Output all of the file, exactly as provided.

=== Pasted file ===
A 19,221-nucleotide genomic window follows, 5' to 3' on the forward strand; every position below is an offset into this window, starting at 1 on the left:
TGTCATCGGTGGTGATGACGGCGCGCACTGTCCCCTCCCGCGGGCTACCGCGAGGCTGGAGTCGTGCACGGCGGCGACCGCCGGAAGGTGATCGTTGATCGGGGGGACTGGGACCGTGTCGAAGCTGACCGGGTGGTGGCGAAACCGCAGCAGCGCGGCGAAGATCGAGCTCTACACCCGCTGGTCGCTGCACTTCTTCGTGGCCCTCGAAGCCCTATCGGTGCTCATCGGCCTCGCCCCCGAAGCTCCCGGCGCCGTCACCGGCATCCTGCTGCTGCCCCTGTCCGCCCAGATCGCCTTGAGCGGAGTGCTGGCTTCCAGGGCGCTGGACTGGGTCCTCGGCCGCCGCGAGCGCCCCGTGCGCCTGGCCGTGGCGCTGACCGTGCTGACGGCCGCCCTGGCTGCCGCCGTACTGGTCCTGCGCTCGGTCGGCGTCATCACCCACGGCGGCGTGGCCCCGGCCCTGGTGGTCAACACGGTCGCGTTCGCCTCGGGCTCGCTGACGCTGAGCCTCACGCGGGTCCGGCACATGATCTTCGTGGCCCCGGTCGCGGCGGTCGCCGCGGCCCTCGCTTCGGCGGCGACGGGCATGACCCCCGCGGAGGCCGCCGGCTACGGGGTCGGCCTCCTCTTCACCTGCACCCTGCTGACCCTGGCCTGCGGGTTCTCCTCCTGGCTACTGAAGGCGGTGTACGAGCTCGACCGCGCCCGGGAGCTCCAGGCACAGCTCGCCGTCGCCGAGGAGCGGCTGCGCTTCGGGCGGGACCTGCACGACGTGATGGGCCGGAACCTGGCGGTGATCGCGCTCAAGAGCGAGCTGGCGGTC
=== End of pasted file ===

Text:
A 19,221-nucleotide genomic window follows, 5' to 3' on the forward strand; every position below is an offset into this window, starting at 1 on the left:
TGTCATCGGTGGTGATGACGGCGCGCACTGTCCCCTCCCGCGGGCTACCGCGAGGCTGGAGTCGTGCACGGCGGCGACCGCCGGAAGGTGATCGTTGATCGGGGGGACTGGGACCGTGTCGAAGCTGACCGGGTGGTGGCGAAACCGCAGCAGCGCGGCGAAGATCGAGCTCTACACCCGCTGGTCGCTGCACTTCTTCGTGGCCCTCGAAGCCCTATCGGTGCTCATCGGCCTCGCCCCCGAAGCTCCCGGCGCCGTCACCGGCATCCTGCTGCTGCCCCTGTCCGCCCAGATCGCCTTGAGCGGAGTGCTGGCTTCCAGGGCGCTGGACTGGGTCCTCGGCCGCCGCGAGCGCCCCGTGCGCCTGGCCGTGGCGCTGACCGTGCTGACGGCCGCCCTGGCTGCCGCCGTACTGGTCCTGCGCTCGGTCGGCGTCATCACCCACGGCGGCGTGGCCCCGGCCCTGGTGGTCAACACGGTCGCGTTCGCCTCGGGCTCGCTGACGCTGAGCCTCACGCGGGTCCGGCACATGATCTTCGTGGCCCCGGTCGCGGCGGTCGCCGCGGCCCTCGCTTCGGCGGCGACGGGCATGACCCCCGCGGAGGCCGCCGGCTACGGGGTCGGCCTCCTCTTCACCTGCACCCTGCTGACCCTGGCCTGCGGGTTCTCCTCCTGGCTACTGAAGGCGGTGTACGAGCTCGACCGCGCCCGGGAGCTCCAGGCACAGCTCGCCGTCGCCGAGGAGCGGCTGCGCTTCGGGCGGGACCTGCACGACGTGATGGGCCGGAACCTGGCGGTGATCGCGCTCAAGAGCGAGCTGGCGGTC